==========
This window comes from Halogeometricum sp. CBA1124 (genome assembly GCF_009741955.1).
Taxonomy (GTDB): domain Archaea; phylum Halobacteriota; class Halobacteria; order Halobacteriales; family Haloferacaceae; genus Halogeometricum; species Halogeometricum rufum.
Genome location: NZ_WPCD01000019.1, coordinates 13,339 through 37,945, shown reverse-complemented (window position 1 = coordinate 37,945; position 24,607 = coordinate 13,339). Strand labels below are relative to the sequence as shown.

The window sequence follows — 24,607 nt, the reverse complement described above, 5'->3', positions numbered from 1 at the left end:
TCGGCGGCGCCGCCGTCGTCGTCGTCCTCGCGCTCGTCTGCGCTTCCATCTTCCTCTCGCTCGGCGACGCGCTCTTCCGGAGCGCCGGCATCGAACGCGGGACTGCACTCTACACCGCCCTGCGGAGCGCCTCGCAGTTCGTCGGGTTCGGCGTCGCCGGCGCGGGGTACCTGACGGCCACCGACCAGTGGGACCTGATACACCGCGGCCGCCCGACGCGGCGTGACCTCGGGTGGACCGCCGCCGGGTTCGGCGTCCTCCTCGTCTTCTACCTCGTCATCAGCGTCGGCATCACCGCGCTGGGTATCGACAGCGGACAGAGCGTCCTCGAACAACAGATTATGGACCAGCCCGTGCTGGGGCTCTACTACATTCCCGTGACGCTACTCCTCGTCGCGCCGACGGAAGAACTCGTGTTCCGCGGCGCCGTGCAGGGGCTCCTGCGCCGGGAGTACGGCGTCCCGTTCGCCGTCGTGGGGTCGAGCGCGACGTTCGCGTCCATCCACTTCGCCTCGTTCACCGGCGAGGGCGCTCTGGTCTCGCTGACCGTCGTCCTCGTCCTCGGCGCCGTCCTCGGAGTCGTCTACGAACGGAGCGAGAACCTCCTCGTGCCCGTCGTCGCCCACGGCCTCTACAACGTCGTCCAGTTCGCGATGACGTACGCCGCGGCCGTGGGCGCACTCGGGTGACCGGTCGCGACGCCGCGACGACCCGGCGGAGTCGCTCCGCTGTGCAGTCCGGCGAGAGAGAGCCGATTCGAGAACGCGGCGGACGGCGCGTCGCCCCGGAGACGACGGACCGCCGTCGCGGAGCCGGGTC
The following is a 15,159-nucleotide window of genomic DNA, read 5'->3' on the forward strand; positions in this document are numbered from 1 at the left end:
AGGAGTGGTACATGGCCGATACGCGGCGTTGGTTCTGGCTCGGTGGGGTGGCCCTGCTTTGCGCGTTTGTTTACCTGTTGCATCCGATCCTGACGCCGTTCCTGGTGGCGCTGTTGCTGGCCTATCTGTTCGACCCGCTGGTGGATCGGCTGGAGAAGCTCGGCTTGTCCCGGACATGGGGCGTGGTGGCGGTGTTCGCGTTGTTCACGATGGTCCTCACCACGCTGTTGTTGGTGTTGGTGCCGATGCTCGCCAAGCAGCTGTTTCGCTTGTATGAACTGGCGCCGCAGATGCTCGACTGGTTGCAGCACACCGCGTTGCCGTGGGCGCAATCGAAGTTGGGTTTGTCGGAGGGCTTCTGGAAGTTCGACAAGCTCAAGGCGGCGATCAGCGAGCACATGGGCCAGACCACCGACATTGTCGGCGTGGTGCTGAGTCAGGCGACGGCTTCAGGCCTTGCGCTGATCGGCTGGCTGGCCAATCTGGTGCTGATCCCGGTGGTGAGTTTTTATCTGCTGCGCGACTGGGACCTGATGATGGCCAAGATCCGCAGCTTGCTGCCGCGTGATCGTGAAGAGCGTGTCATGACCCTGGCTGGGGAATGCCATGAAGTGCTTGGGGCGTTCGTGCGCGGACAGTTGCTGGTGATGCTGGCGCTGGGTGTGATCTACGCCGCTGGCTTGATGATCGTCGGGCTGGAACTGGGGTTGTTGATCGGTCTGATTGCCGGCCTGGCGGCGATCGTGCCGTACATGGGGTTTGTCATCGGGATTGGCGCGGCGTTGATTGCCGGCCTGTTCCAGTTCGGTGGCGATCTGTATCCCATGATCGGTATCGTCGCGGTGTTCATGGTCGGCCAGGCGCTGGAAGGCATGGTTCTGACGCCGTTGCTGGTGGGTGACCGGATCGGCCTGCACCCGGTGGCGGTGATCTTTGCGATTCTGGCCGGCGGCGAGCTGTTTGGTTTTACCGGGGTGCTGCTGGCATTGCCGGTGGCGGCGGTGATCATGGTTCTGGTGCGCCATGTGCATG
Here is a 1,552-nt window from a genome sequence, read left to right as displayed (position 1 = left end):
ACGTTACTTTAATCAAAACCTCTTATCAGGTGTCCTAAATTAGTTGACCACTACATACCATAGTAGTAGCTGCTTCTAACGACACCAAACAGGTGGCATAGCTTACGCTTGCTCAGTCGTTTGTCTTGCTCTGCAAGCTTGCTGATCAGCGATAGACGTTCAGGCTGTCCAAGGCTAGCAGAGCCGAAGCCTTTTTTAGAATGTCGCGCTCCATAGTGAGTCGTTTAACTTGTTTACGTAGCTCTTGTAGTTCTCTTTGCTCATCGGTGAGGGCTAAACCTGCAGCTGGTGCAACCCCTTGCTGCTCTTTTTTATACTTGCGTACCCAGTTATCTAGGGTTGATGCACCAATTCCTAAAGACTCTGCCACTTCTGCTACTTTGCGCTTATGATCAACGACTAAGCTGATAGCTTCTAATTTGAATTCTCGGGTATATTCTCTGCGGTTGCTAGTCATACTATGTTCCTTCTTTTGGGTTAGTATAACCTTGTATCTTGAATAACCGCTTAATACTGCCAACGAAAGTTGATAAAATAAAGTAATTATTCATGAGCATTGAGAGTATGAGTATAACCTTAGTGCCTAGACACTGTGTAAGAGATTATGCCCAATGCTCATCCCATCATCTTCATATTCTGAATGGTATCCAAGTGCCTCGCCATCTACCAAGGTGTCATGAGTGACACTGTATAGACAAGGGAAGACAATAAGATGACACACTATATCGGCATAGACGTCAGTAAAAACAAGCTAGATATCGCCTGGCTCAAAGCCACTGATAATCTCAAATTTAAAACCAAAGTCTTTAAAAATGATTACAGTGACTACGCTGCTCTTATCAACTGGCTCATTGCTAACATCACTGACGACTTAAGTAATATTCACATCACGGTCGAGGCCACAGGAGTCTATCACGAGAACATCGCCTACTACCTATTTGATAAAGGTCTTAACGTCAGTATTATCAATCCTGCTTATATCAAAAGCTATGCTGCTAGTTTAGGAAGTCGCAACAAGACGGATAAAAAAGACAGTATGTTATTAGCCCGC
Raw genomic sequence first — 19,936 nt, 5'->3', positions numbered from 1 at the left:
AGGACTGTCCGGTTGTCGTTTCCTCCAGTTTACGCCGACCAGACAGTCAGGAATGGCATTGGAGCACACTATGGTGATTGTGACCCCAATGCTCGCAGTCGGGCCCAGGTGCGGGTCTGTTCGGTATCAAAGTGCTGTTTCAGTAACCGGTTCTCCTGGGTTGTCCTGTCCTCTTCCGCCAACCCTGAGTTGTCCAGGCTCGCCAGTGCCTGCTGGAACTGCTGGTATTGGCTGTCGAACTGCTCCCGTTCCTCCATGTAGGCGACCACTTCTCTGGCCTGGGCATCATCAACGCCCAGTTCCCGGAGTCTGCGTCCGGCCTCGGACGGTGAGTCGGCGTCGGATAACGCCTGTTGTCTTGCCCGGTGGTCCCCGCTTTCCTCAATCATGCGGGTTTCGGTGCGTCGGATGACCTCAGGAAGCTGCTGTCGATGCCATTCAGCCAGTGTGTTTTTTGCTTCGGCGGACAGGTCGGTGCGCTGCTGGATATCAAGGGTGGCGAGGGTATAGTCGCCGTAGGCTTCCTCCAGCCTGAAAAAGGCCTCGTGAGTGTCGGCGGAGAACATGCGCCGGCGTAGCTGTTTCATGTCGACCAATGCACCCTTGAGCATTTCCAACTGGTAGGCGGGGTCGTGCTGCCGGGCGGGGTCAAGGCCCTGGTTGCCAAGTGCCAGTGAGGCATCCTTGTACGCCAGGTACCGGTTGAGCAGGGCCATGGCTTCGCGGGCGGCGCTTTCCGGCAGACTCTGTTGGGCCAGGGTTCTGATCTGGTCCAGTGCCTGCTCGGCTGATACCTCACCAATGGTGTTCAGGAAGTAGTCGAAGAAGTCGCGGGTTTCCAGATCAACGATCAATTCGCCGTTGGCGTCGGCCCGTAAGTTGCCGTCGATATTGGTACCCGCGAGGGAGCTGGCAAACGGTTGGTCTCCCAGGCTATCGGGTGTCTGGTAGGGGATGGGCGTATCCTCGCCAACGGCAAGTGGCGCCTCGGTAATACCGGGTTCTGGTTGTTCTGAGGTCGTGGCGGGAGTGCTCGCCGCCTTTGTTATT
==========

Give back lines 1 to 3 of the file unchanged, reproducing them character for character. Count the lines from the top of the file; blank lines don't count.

This window comes from Halogeometricum sp. CBA1124 (genome assembly GCF_009741955.1).
Taxonomy (GTDB): domain Archaea; phylum Halobacteriota; class Halobacteria; order Halobacteriales; family Haloferacaceae; genus Halogeometricum; species Halogeometricum rufum.
Genome location: NZ_WPCD01000019.1, coordinates 13,339 through 37,945, shown reverse-complemented (window position 1 = coordinate 37,945; position 24,607 = coordinate 13,339). Strand labels below are relative to the sequence as shown.